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I'm working on doing a proof by induction on this question:

Use induction to prove that if $X_1, . . . , X_n$ and $X$ are sets, then $X∩(X_1∪X_2∪· · ·∪X_n) = (X∩X_1)∪(X∩X_2)∪· · ·∪(X∩X_n)$.

I've shown the basis case:

$X∩X_1 = X∩X_1$

But I'm having difficulty proving the $n + 1$ case. This is my work so far:

Assume $X∩(X_1∪X_2∪· · ·∪X_n) = (X∩X_1)∪(X∩X_2)∪· · ·∪(X∩X_n)$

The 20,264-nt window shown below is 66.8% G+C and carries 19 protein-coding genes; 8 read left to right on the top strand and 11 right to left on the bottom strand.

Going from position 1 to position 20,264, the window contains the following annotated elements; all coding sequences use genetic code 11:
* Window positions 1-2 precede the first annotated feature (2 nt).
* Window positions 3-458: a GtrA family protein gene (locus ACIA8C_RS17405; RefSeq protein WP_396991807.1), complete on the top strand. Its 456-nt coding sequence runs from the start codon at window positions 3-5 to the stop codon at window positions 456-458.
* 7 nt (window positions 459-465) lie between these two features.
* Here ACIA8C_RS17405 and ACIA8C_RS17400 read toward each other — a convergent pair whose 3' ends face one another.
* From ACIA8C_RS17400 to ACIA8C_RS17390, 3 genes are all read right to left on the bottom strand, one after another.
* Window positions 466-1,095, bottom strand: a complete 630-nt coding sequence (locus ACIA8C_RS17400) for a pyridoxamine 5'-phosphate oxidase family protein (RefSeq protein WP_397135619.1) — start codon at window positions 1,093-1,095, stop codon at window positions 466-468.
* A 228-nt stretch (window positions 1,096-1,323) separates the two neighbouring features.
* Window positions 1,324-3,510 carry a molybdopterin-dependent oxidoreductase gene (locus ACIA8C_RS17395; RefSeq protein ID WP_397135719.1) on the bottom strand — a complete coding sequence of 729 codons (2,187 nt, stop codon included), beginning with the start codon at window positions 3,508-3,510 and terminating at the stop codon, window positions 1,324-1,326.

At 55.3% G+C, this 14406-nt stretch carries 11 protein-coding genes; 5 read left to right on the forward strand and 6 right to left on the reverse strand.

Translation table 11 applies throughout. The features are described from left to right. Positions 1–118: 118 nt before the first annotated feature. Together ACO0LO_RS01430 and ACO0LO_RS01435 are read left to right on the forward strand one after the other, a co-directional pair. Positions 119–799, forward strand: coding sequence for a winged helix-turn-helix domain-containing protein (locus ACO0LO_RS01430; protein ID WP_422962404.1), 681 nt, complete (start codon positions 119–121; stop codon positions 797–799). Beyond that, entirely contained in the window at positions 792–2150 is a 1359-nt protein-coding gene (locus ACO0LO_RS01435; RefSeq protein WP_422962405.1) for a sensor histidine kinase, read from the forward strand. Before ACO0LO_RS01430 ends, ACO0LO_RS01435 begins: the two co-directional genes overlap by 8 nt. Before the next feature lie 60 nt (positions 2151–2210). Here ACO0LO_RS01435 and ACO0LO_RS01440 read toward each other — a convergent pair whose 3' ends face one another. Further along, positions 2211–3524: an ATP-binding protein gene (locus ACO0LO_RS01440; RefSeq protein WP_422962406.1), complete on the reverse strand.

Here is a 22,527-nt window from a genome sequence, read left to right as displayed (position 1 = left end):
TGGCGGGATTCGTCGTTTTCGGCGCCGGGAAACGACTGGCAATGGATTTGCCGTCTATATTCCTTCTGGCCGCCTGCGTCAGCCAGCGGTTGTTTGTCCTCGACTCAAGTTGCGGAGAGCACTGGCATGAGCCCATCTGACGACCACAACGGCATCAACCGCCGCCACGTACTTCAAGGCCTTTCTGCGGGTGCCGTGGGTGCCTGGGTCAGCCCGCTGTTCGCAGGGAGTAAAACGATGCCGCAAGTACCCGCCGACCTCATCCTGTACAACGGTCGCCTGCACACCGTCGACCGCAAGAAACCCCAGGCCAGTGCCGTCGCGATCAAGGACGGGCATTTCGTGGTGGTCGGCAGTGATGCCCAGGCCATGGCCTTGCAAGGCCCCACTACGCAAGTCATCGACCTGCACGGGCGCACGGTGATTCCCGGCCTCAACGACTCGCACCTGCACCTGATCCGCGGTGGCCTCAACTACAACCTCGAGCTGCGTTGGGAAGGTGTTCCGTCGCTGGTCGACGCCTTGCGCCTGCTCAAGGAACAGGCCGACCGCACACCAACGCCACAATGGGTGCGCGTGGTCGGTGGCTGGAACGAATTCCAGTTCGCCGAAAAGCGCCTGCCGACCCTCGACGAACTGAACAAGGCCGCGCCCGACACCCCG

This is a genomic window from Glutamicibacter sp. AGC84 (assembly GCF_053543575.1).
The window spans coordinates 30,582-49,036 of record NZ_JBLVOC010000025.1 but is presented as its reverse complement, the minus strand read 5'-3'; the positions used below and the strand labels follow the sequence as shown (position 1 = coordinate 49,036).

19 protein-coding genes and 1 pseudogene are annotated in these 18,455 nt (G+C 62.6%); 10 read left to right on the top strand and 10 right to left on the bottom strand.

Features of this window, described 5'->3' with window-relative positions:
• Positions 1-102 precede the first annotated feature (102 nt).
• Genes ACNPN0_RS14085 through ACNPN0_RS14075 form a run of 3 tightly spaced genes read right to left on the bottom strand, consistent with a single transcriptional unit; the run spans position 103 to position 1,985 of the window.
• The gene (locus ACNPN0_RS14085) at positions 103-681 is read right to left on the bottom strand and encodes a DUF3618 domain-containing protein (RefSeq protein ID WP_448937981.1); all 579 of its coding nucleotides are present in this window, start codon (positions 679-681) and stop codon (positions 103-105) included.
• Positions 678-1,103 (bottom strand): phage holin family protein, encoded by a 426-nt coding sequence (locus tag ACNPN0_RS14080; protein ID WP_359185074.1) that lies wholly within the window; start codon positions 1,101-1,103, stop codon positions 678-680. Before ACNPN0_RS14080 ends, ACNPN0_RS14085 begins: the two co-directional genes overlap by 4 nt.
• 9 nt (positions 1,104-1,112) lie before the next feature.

Show $X∩(X_1∪X_2∪· · ·∪X_n∪X_{n+1}) = (X∩X_1)∪(X∩X_2)∪· · ·∪(X∩X_n) = (X∩X_1)∪(X∩X_2)∪· · ·∪(X∩X_n)∪(X∩X_{n+1})$

I'm not sure what I'm allowed to do from here. Where can I use the induction hypothesis?

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  • $\begingroup$ Please use MathJax to format your question correctly $\endgroup$ – Ankit Kumar Jan 11 at 4:57
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Tip show: $X\cap(Y\cup X_{n+1})=(X\cup Y)\cap(X\cup X_{n+1})$ where $Y=X_1\cup\cdots\cup X_n$

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